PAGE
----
Congress OKs Juneteenth as Fed Holiday 06/17 06:15

Congress OKs Juneteenth as Fed Holiday 06/17 06:15

   

   WASHINGTON (AP) -- The United States will soon have a new federal holiday 
commemorating the end of slavery.

   The House voted 415-14 on Wednesday to make Juneteenth, or June 19th, the 
12th federal holiday. The bill now goes to President Joe Biden's desk, and he 
is expected to sign it into law.

   Juneteenth commemorates June 19, 1865, when Union soldiers brought the news 
of freedom to enslaved Black people in Galveston, Texas -- two months after the 
Confederacy had surrendered. That was also about 2 1/2 years after the 
Emancipation Proclamation freed slaves in the Southern states.

   It's the first new federal holiday since Martin Luther King Jr. Day was 
created in 1983.

   "Our federal holidays are purposely few in number and recognize the most 
important milestones," said Rep. Carolyn Maloney, D-N.Y. "I cannot think of a 
more important milestone to commemorate than the end of slavery in the United 
States."

   Rep. Sheila Jackson Lee, D-Texas, speaking next to a large poster of a Black 
man whose back bore massive scarring from being whipped, said she would be in 
Galveston this Saturday to celebrate along with Republican Sen. John Cornyn of 
Texas.

   "Can you imagine?" said the rather short Jackson Lee. "I will be standing 
maybe taller than Sen. Cornyn, forgive me for that, because it will be such an 
elevation of joy."

   The Senate passed the bill a day earlier under a unanimous consent agreement 
that expedites the process for considering legislation. It takes just one 
senator's objection to block such agreements.

   "Please, let us do as the Senate. Vote unanimously for passage," Rep. David 
Scott, D-Ga., pleaded with his colleagues.

   The vote comes as lawmakers struggle to overcome divisions on police reform 
legislation following the killing of George Floyd by police and as Republican 
state legislators push what experts say is an unprecedented number of bills 
aimed at restricting access to the ballot box. While Republicans say the goal 
is to prevent voter fraud, Democrats contend that the measures are aimed at 
undermining minority voting rights.

   Several members of the Congressional Black Caucus took to the floor to speak 
in favor of the bill. Rep. Bonnie Watson Coleman, D-N.J., said she viewed 
Juneteenth as a commemoration rather than a celebration because it represented 
something that was delayed in happening.

   "It also reminds me of what we don't have today," she said. "And that is 
full access to justice, freedom and equality. All these are often in short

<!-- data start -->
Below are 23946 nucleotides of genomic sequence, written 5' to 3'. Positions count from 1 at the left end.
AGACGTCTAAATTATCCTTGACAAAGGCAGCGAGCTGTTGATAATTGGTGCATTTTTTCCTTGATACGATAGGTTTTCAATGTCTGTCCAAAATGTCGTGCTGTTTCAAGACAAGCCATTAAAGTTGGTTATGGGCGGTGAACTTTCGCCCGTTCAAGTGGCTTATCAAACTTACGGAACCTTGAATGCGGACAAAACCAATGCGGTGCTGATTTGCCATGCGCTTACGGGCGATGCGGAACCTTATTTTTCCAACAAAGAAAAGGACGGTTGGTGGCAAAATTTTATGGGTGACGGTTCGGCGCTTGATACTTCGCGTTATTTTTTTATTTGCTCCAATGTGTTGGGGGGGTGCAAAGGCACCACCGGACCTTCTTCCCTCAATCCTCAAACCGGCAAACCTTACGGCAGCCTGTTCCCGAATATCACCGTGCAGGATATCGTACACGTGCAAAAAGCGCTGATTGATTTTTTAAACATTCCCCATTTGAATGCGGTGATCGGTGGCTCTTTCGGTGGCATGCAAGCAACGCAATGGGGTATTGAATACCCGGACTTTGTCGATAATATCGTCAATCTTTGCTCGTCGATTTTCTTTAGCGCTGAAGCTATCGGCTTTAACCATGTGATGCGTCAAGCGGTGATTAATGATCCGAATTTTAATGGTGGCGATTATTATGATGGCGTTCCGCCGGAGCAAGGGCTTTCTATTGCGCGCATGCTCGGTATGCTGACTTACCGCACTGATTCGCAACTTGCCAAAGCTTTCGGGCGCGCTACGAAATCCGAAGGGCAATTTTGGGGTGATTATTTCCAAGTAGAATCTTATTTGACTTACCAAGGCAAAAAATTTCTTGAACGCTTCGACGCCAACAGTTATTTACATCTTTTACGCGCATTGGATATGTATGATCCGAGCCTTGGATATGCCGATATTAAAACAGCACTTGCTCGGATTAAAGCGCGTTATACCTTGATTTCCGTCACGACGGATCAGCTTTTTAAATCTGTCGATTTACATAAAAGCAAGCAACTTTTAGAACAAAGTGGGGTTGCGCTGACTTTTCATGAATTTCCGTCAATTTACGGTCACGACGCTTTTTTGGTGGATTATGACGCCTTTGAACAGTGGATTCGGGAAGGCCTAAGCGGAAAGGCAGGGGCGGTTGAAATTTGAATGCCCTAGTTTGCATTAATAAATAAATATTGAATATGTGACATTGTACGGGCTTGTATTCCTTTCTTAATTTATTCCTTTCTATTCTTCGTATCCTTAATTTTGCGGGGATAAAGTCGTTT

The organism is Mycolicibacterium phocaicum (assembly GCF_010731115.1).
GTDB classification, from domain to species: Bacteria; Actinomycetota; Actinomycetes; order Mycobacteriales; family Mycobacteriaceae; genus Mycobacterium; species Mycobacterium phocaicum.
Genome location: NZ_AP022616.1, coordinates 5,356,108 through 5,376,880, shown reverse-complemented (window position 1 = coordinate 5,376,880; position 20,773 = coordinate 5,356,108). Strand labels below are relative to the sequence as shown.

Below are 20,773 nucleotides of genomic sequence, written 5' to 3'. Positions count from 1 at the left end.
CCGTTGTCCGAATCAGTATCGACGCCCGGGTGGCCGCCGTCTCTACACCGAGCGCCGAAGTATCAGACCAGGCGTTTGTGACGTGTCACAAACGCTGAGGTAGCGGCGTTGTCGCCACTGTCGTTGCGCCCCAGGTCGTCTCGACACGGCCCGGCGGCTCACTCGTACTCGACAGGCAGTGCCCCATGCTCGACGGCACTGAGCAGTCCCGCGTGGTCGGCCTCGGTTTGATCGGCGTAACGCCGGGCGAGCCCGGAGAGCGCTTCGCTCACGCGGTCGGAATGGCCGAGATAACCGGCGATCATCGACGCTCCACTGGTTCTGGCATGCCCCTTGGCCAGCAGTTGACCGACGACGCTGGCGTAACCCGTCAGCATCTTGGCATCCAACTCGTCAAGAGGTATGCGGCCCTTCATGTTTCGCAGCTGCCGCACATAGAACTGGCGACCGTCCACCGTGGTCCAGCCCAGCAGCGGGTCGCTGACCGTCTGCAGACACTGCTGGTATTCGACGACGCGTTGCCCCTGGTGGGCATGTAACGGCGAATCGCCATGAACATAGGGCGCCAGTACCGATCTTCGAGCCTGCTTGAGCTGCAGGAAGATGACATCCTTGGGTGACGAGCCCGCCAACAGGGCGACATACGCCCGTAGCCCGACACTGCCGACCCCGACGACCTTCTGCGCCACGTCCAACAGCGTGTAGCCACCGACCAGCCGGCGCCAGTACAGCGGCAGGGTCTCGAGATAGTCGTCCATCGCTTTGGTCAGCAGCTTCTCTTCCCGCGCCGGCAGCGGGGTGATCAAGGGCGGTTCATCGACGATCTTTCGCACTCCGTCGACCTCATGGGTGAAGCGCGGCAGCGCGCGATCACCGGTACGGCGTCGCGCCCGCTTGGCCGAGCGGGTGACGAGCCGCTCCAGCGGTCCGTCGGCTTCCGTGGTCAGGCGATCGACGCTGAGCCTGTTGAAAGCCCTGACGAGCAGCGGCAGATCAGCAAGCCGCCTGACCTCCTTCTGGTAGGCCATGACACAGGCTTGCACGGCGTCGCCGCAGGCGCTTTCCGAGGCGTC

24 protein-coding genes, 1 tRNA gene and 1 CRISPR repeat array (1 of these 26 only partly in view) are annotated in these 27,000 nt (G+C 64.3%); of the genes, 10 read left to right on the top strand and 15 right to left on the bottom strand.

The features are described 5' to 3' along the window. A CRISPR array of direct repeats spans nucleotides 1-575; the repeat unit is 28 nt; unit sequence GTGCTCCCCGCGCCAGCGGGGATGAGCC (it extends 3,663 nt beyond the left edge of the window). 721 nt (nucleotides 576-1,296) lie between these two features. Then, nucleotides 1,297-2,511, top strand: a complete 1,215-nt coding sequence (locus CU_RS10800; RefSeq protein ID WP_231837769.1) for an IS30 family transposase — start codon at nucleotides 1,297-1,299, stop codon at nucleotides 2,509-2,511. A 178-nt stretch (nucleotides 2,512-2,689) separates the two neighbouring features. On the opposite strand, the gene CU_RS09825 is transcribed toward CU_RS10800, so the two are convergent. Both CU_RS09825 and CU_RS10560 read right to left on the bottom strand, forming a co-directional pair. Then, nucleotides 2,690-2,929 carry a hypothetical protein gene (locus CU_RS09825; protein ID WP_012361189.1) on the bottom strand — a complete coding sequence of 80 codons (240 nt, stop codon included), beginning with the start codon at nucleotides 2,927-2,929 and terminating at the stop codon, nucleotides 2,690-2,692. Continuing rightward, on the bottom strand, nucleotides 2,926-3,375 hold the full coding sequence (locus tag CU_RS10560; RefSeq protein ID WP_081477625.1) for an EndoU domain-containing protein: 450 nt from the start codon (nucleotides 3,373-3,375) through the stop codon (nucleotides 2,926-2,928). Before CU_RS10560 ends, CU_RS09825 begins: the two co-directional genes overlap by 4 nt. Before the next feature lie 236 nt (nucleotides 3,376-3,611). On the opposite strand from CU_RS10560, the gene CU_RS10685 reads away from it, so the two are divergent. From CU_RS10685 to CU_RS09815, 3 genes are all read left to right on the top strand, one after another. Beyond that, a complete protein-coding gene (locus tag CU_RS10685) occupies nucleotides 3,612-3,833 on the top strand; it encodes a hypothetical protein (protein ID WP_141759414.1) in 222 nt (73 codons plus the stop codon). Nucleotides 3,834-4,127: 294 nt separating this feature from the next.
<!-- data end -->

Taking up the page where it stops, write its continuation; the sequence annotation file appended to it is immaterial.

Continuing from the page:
supply as it relates to the Black community."

   The bill was sponsored by Sen. Edward Markey, D-Mass., and had 60 
co-sponsors. Democratic leaders moved quickly to bring the bill to the House 
floor after the Senate's vote the day before.

   Some Republican lawmakers opposed the effort. Rep. Matt Rosendale, R-Mont., 
said creating the federal holiday was an effort to celebrate "identity 
politics."

   "Since I believe in treating everyone equally, regardless of race, and that 
we should be focused on what unites us rather than our differences, I will vote 
no," he said in a press release.

   The vast majority of states recognize Juneteenth as a holiday or have an 
official observance of the day, and most states hold celebrations. Juneteenth 
is a paid holiday for state employees in Texas, New York, Virginia and 
Washington.

   Under the legislation, the federal holiday would be known as Juneteenth 
National Independence Day.

   Rep. Clay Higgins, R-La., said that he would vote for the bill and that he 
supported the establishment of a federal holiday, but he was upset that the 
name of the holiday included the word "independence" rather than "emancipation."

   "Why would the Democrats want to politicize this by coopting the name of our 
sacred holiday of Independence Day?" Higgins asked.

   Rep. Brenda Lawrence, D-Mich., replied, "I want to say to my white 
colleagues on the other side: Getting your independence from being enslaved in 
a country is different from a country getting independence to rule themselves."

   She added, "We have a responsibility to teach every generation of Black and 
white Americans the pride of a people who have survived, endured and succeeded 
in these United States of America despite slavery."

   The 14 House Republicans who voted against the bill were Andy Biggs of 
Arizona, Mo Brooks of Alabama, Andrew Clyde of Georgia, Scott DesJarlais of 
Tennessee, Paul Gosar of Arizona, Ronny Jackson of Texas, Doug LaMalfa of 
California, Thomas Massie of Kentucky, Tom McClintock of California, Ralph 
Norman of South Carolina, Mike Rogers of Alabama, Rosendale of Montana, Chip 
Roy of Texas and Tom Tiffany of Wisconsin.

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